The Soros Equality Fellowship supports emerging midcareer professionals who will become long-term innovative leaders impacting the racial justice field.
The fellowship award includes $80,000 to $100,000 over the course of the fellowship period, accompanied by the requisite skill building, mentorship, and support to ensure a fluid leadership pipeline between early-career promise and later-career expertise.
We seek a diverse cohort of applicants and finalist pool, including activists, artists, journalists, and organizers, to produce projects with meaningful impact. This approach recognizes the power of individuals to use a variety of tools, from traditional advocacy to the arts, to impact change and uplift the mission and values of an open society.
Eligibility Criteria: We are looking to fund projects that align with the U.S Programs’ Equality team’s approach to racial justice. This approach:
rejects the 21st century postracial myth, which claims that by acknowledging race and ethnicity, we promote racism and xenophobia; it instead embraces the value of acknowledging the discriminatory impact that certain seemingly race-neutral policies can have on immigrants and communities of color;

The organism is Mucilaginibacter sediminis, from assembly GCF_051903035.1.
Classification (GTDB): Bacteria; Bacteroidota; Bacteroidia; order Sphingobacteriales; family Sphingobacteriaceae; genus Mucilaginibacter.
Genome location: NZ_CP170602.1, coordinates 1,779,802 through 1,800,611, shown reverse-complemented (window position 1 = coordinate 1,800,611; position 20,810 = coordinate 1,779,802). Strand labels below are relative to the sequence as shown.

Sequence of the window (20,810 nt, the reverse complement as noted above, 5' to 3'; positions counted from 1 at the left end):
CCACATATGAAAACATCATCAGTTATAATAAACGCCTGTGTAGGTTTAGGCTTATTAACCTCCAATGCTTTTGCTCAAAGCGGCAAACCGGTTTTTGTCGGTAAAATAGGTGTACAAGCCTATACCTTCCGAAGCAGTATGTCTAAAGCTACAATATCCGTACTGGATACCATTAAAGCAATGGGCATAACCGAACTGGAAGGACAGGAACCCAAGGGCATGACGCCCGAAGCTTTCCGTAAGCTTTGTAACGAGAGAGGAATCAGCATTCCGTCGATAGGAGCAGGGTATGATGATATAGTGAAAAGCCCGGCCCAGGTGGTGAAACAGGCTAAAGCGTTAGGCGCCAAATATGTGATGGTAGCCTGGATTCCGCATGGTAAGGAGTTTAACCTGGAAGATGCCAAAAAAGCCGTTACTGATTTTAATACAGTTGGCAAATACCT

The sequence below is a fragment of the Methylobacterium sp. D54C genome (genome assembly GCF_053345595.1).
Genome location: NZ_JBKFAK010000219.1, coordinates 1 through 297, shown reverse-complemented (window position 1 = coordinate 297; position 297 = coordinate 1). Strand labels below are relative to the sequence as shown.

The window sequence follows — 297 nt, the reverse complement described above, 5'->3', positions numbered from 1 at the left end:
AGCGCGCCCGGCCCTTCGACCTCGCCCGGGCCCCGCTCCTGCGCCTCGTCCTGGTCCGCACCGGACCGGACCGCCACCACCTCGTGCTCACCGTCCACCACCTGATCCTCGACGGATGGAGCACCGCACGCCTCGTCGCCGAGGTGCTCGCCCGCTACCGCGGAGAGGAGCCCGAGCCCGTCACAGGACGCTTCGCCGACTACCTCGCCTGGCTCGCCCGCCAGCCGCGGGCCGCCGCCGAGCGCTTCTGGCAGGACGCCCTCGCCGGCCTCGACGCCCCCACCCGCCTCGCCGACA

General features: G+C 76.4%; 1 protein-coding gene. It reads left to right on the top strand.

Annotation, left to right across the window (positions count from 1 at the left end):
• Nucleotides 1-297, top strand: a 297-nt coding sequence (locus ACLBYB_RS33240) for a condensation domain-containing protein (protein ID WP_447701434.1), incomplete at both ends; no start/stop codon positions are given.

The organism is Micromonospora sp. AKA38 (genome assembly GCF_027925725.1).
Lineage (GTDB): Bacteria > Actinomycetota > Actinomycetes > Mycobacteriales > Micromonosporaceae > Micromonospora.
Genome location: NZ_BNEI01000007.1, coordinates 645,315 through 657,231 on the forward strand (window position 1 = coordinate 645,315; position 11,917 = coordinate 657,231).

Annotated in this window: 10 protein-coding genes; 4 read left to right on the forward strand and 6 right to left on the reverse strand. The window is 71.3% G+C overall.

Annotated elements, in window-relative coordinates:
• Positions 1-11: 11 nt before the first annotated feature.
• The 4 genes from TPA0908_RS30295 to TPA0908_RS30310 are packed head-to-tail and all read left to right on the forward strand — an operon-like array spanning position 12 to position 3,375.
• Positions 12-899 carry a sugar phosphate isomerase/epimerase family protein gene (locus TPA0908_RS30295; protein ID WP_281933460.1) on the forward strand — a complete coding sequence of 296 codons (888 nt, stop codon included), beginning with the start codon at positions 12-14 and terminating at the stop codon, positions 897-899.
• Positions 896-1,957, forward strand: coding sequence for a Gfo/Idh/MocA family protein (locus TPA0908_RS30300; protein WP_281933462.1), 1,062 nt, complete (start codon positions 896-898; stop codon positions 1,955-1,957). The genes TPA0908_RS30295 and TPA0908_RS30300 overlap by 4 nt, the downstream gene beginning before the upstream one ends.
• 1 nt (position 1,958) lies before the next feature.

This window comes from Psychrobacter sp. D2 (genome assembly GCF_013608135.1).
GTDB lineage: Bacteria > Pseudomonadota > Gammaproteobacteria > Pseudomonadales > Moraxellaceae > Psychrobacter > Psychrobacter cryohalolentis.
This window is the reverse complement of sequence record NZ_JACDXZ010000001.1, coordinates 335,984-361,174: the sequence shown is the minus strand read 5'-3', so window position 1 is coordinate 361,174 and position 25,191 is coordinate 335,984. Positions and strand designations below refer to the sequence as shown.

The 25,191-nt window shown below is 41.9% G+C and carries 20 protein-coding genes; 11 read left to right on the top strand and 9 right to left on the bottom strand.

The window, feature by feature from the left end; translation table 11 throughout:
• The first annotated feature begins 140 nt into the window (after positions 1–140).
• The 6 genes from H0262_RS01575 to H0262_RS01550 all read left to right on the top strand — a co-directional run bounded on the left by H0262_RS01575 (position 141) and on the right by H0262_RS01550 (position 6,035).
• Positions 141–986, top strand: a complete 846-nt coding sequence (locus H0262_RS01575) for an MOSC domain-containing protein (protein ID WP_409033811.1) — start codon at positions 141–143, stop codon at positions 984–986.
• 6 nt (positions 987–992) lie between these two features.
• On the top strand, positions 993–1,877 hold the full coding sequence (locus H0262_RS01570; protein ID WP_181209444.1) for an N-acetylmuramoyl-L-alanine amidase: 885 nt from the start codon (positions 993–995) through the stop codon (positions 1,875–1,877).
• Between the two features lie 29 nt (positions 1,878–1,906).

believes that documenting this disparate impact and the ongoing role of discrimination provides a platform for others to question the legitimacy of structures that limit access to democracy, justice, education, and the economy;
recognizes the enduring power of language, image, media, the arts, and public opinion to combat or perpetuate discrimination against immigrants and people of color in the United States and across the globe; and
prioritizes the dismantling of structures that perpetuate discrimination and limit access over the targeting of individual actors who engage in discrimination.
All projects must, at a minimum, relate to one or more of the following U.S. racial justice goals:
building the capacity of the racial justice field to combat structural racism and xenophobia
creating sustainable organizations capable of empowering the communities they serve
changing the racial narrative to one that removes the distortions of racism and xenophobia as a barrier to equal opportunity
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